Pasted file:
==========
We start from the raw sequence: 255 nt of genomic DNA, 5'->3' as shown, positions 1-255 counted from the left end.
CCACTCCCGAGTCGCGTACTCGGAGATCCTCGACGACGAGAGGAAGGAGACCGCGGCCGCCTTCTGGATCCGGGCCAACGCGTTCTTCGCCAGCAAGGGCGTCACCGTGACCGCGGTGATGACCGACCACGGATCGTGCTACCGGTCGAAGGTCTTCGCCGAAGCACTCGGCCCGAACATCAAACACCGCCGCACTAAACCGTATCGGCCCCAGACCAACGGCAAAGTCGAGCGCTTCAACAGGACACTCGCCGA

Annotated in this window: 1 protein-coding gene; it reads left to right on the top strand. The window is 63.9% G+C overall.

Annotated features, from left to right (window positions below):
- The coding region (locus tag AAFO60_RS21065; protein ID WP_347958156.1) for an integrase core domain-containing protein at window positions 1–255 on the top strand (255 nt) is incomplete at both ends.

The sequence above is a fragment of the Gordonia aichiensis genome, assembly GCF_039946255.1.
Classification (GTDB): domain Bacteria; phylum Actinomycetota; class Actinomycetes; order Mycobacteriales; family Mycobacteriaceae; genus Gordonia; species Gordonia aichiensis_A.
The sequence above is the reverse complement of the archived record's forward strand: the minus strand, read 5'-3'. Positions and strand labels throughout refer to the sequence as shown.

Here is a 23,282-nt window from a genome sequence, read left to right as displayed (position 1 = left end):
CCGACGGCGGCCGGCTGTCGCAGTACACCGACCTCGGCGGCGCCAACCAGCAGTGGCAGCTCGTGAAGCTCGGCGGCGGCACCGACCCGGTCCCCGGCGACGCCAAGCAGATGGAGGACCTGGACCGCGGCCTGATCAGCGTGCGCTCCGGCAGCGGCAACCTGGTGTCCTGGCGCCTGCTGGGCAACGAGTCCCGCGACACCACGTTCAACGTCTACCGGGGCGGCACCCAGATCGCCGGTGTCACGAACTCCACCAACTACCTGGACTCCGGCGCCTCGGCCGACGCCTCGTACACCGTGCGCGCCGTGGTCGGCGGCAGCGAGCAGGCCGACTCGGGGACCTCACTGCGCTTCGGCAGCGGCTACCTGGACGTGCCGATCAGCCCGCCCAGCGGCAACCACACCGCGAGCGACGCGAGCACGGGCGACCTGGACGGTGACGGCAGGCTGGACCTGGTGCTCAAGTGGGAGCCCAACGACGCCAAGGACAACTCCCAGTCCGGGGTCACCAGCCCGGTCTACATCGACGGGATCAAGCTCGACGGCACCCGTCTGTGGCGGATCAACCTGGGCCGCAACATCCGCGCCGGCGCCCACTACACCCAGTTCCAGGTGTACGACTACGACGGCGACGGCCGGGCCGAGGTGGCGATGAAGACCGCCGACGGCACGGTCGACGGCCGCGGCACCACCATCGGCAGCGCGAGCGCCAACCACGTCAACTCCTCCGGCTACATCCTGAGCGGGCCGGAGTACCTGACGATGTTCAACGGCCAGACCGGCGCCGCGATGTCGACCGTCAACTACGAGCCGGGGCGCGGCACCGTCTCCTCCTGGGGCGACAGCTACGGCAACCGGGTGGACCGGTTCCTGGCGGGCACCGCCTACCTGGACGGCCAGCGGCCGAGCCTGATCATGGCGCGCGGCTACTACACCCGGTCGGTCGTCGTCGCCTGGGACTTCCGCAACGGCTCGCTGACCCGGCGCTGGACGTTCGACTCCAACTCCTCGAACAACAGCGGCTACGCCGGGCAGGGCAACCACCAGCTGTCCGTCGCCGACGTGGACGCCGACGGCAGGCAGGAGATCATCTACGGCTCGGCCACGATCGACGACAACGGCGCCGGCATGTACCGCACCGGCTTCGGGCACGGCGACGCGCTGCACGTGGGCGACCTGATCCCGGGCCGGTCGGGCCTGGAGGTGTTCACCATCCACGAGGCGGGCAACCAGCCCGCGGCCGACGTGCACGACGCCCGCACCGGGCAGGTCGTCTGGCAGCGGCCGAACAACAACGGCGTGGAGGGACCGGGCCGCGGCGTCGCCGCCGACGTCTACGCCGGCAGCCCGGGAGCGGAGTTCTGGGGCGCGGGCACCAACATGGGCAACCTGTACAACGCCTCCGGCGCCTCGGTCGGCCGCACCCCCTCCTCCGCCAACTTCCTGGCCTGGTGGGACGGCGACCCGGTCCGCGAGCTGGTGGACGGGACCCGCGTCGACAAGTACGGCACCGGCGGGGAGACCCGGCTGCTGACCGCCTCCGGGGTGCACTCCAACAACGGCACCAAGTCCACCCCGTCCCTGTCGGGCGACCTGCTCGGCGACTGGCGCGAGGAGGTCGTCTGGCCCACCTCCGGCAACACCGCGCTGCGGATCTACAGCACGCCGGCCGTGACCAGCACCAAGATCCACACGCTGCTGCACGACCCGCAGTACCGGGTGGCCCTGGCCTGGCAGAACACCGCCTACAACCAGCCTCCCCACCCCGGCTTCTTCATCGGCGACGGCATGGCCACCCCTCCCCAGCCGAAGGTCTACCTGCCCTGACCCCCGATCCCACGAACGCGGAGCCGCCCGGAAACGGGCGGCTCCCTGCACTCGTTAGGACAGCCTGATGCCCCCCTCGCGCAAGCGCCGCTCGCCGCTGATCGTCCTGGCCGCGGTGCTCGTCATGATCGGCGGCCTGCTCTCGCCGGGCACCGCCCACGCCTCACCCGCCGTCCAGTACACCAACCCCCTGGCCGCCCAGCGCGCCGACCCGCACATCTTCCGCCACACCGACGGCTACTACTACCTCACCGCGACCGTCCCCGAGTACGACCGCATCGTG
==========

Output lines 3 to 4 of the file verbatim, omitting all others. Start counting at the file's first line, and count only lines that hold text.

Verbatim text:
Annotated in this window: 1 protein-coding gene; it reads left to right on the top strand. The window is 63.9% G+C overall.

Annotated features, from left to right (window positions below):